Working from home can seem like an ideal work environment. You can work from the comfort of your home in pajamas. What more can a person want? However, working from home can be just as stressful as working from an office.
Every work environment comes with certain challenges and your home is no different. There are many predispositions for making your home a pleasant place to work - you just need to make a few adjustments. The following tips will show you how you can manage stress while you’re working from home.
Set up an Office
Not having a peaceful place to work in can be a huge obstacle for remote workers. The typical work environment consists of busy people with their heads in their assignments. Your work environment can be filled with talking, TV noises, doors opening and closing, endless questions, and the list just goes on.
It is imperial that you exclude yourself from a tension-filled place while working. Work frustrations will only rise when fueled with hectic energy.
Find a room or space in your home where no one will bother you and set up a small office. Even the garage is better than a living room with three family members consistently interrupting your work.
Prioritize Your Tasks
When the only person who supervises your work is you, procrastination can seem like an inevitable outcome. Working on projects at the last minute is a cause of stress for practically everyone.
The solution lies in prioritizing. This useful technique can be a huge revelation in terms of your work habits.
Each day create a list of your tasks for the next day. On Sundays, you can make the list for the upcoming week as well. Having an overview of what awaits you will help you determine the priorities.
Taking care of the projects with approaching deadlines and removing the most difficult tasks from the list will make your job much less stressful.
Have a Day (or Two) Off
The ability to work whenever you want can easily drive to a habit to work seven days a week. “I’ll just get something done quickly,” you say to yourself and there goes another day that was supposed to be solely for relaxation.
Why is it important that you have days when you do nothing work-related? Maybe you’ll just work for a few minutes but again your brain will get back in the work mode.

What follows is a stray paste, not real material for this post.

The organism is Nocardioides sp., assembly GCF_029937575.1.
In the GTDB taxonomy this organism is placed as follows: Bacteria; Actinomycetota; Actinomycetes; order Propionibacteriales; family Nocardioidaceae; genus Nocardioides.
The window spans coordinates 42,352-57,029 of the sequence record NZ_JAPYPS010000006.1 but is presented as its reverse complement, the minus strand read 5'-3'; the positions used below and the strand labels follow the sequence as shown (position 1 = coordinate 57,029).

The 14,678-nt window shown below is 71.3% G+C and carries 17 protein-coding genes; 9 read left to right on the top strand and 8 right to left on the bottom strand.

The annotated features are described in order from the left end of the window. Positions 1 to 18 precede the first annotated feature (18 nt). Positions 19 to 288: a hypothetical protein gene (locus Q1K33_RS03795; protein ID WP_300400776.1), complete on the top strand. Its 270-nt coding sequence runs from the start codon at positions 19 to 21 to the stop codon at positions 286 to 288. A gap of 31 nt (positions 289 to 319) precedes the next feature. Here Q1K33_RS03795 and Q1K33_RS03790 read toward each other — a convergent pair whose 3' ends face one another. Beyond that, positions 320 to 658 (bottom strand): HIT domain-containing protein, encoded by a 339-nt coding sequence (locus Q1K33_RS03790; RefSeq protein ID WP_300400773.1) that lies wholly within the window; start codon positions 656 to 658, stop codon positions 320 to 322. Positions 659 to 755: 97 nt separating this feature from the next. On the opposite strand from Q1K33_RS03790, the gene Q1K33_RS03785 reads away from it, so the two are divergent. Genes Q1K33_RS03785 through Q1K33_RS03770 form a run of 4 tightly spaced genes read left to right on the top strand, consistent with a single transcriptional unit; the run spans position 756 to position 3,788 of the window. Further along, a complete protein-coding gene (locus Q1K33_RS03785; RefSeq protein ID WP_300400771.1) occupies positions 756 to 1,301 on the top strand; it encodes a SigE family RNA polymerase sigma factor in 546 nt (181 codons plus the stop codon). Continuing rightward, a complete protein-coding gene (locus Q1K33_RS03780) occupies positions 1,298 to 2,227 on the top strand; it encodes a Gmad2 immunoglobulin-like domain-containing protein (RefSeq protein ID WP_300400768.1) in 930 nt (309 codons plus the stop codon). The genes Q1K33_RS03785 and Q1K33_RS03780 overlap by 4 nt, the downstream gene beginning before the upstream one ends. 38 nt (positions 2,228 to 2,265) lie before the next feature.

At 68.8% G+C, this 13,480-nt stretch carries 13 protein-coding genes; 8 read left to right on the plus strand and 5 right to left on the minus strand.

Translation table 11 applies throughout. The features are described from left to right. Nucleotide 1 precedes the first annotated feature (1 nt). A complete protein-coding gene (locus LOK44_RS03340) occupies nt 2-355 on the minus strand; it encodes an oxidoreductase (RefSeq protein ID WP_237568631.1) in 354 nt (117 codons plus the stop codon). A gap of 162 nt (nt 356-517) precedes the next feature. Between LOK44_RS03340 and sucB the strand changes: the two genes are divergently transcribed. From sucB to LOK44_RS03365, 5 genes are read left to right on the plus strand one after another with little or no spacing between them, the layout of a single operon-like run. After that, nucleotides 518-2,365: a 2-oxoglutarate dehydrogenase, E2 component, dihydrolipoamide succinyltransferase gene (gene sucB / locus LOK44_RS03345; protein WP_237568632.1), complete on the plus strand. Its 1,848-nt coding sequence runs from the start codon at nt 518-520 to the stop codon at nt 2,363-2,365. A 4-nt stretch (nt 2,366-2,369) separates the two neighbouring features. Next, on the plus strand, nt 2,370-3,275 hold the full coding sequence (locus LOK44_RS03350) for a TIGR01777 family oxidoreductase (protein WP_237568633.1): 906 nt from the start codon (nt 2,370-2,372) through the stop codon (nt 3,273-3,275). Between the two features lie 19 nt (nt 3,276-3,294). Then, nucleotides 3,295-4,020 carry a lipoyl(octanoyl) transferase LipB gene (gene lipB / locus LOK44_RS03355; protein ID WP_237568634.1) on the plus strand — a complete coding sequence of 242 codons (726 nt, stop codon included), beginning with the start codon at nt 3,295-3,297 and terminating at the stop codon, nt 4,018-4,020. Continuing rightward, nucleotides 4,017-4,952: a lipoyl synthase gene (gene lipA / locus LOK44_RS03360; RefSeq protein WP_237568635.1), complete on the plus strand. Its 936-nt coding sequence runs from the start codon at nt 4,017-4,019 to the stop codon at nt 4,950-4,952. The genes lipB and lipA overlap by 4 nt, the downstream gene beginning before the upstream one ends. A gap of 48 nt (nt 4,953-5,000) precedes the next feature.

You have to understand that life is more than your job. Welcoming your work tasks into each day of your life can build up anxiety in no time. It’s better to give some extra effort one day if that means that the next day you won’t think about work for a second. A healthy and happy mind needs days off.
Getting someone to help you out can also free you some time. For example, if you need to edit a report, check out websites’ ratings to find a service that can handle that task instead of you.
Detach Yourself from Work
When the same space is your workplace and your home, it is much harder to step away from work thoughts and relax. Set boundaries and ensure that you differentiate work time from free time.
Try to set a working schedule. With such a routine your mind will learn to relax after the "workday" is over. There is no need for a rigid schedule. Simply have an overview of all the tasks ahead and plan how much and when you’ll handle them the next day.
Spreading your assignments through the whole day won’t allow you to take a real break. Working in this manner can be truly overwhelming and stressful.
It's Okay Not to Be Productive Every Day
Do you know those days when you don't feel like getting up at all? Even if you get yourself to do a few things you know that you should've done much more. We've all been there.
The realization that you have all day to do the work and you still don’t manage to finish it can be so stressful. As much as you try to force yourself to be more productive the results aren’t showing – and that’s okay.
Accept the fact that your productivity level can’t be 100% at all times. That’s impossible. Do some more work on the days when you feel extra motivated. In that way, you can allow yourself to be less productive from time to time.
Don’t Avoid Social Interactions
Working from home often comes hand in hand with solitude. There are no coworkers you meet with daily. Your breaks aren't filled with sharing how you spent the weekend. You might have a Zoom meeting from time to time and that's pretty much it when it comes to a relationship with coworkers.
The "lonely wolf" situation that comes from remote working can easily transfer to your personal life. Occupied with work, you can miss out on social gatherings. As time passes, you can get used to being alone in your home.
The solitude might feel good at first but it doesn’t change the fact that people are social beings. We need interaction. Surrounding yourself with people you love will give you an endorphin boost and take your mind off of work.
Eliminating stress from our life sounds perfect but it's pretty much impossible. It's normal that you get stressed from time to time. However, you shouldn't let it overpower you. For that reason, you should implement the above-mentioned tips in your life and observe how they affect you. Working from home provides you with autonomy and freedom. What is up to you is to make the most of it and do your best to mitigate stress.
Written by Daniela McVicker
About the Author
Daniela McVicker is a contributor to Topwritersreview. She is also an experienced writer with a degree in social psychology from Durham University. Daniela is primarily focused on writing about self-improvement. She has authored a number of insightful and motivating articles like “Making The Right Choices Every Day” and “7 Steps To Open Yourself To New Opportunities & Possibilities”.
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